When MLB Network Radio hosts Joel Sherman and Seth Everett listened to tape of today's Mike Rizzo interview with Power Alley host Mike Ferrin, their first reaction to what they described as the Washington Nationals' GM's "non-denial denial" (their words) on the Prince Fielder question, was that the general manager had left the door open enough for the possibility of the team signing the 27-year-old free agent first baseman to remain.
"As far as, 'Are we going to dabble our toe in that water?'" Rizzo had said to Mr. Ferrin, referring to the rumors tying the big slugger to the Nats, "Those are decisions that we make early on in the process and we've more or less decided that Adam [LaRoche] is going to be our first baseman, unless something extraordinary, out of the ordinary happened that's how we're going to go to Spring Training." It's that "extraordinary" or "out of the ordinary" that the MLB Network Radio hosts who listened back and commented said keeps the door open for the Nats to sign Fielder and say something "extraordinary" happened to allow it...
Maybe something simply ordinary could force the Nationals to sign a first baseman? In an article today entitled, "Nats finalize one-year deal with DeRosa", the Nats' Skipper Davey Johnson (who helped recruit DeRosa), told MLB.com writer Bill Ladson that the addition of the veteran INF/OF made sense for Washington, "With Chris Marrero down and maybe some question marks regarding Adam LaRoche, DeRosa just fits." LaRoche is expected to be 100% ready for Spring Training. There's been no word to suggest otherwise. Oddly, however, FOXSports.com's Jon Morosi wrote the other day (while saying the Nats couldn't be ignored in the Fielder market) that the Nationals were also in the "non-Fielder" market for free agent first basemen.
Could the absence of Chris Marrero, who was expected (by Davey Johnson at least) to be a bench bat and backup first baseman and questions about LaRoche's ability to return and produce right away on a team that's talking like they think they can contend put the team in an "extraordinary" or "out of the ordinary" situation in which they'd have to sign a first baseman? Can Washington go into the 2012 season with DeRosa, who's struggled with injuries recently as the primary backup for LaRoche at first? Is Michael Morse the logical backup at first? If Morse moved to first from left, who's in the left field on Opening Day?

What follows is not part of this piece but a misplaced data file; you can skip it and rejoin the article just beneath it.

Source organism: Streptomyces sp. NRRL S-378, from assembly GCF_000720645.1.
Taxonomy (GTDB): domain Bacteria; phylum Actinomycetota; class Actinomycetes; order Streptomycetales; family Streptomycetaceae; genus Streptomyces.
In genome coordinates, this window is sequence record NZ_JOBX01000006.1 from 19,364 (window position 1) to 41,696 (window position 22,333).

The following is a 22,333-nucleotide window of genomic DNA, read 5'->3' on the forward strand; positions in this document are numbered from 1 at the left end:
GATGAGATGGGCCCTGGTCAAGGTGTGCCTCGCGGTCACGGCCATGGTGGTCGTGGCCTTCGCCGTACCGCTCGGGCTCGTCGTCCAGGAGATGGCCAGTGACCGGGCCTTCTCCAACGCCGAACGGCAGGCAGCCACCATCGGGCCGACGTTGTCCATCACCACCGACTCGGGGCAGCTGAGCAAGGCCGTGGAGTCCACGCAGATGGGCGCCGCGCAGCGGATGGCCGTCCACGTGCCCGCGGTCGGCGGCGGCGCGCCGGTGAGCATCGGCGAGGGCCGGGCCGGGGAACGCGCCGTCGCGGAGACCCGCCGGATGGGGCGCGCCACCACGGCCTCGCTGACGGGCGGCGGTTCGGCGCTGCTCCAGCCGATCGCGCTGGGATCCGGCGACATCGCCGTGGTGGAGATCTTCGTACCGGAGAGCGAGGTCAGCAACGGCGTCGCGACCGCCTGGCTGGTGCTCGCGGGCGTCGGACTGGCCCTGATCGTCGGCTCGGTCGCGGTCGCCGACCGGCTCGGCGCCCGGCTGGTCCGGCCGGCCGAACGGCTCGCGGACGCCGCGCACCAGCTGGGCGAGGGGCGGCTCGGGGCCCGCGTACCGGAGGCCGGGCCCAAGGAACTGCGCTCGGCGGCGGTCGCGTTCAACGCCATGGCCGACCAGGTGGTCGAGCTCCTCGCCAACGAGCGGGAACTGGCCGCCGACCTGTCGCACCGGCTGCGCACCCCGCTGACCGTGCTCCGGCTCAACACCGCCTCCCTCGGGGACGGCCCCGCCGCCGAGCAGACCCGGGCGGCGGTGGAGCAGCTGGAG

FOXSports.com's Ken Rosenthal listed the Nationals as one of six teams he said, "have been linked" to Fielder this winter in an article today entitled, "Boras taking his time with Fielder deal", on Scott Boras' approach to finding the right deal for his client, which Mr. Boras continues to say includes approaching teams' owners to convince them of what Fielder can do for their respective franchises:
Scott Boras: ". . . (A player like Fielder) gets you the (local) TV contract, he gets you a higher franchise value, your attendance goes up . . . These players pay for themselves. They make you a lot of money. Owners understand that."
The bow-tied FOXSports.com writer goes on to cite Jayson Werth's meeting with the Nationals' owners as an example of how Boras works, writing that, "Free-agent outfielder Jayson Werth’s talks with Nationals owner Ted Lerner last offseason helped persuade him to accept the team’s seven-year, $126 million offer." Mr. Rosenthal doesn't talk specifically about the Nationals and Fielder, but he does quote the slugger's agent saying something that is sure to ring a bell for any Nats fan who's been following the rumors this winter:
Scott Boras: "'Prince is not in any way a normal free agent. Owners will move players off their teams that already occupy positions to get him. Even though they have a player at the position, this is the move to bring in a franchise player.'"
After listing all the logical reasons (and making a good argument for) why the Nats shouldn't pursue Prince Fielder, Washington Post writer Thomas Boswell wrote tonight at the end of an article entitled, "Prince Fielder’s price is not right for Nationals right now", that (much as Fielder's agent argued), "The problem with applying strict logic in valuing stars such as Fielder is that it fails to measure their impact on team psychology, total team revenues and the ability to ride a core of stars deep into October." Mr. Boswell ends his article by advising that the Nats shouldn't sign Fielder unless the price drops significantly, but much like the Nats' GM he doesn't ever seem to rule out the possibility.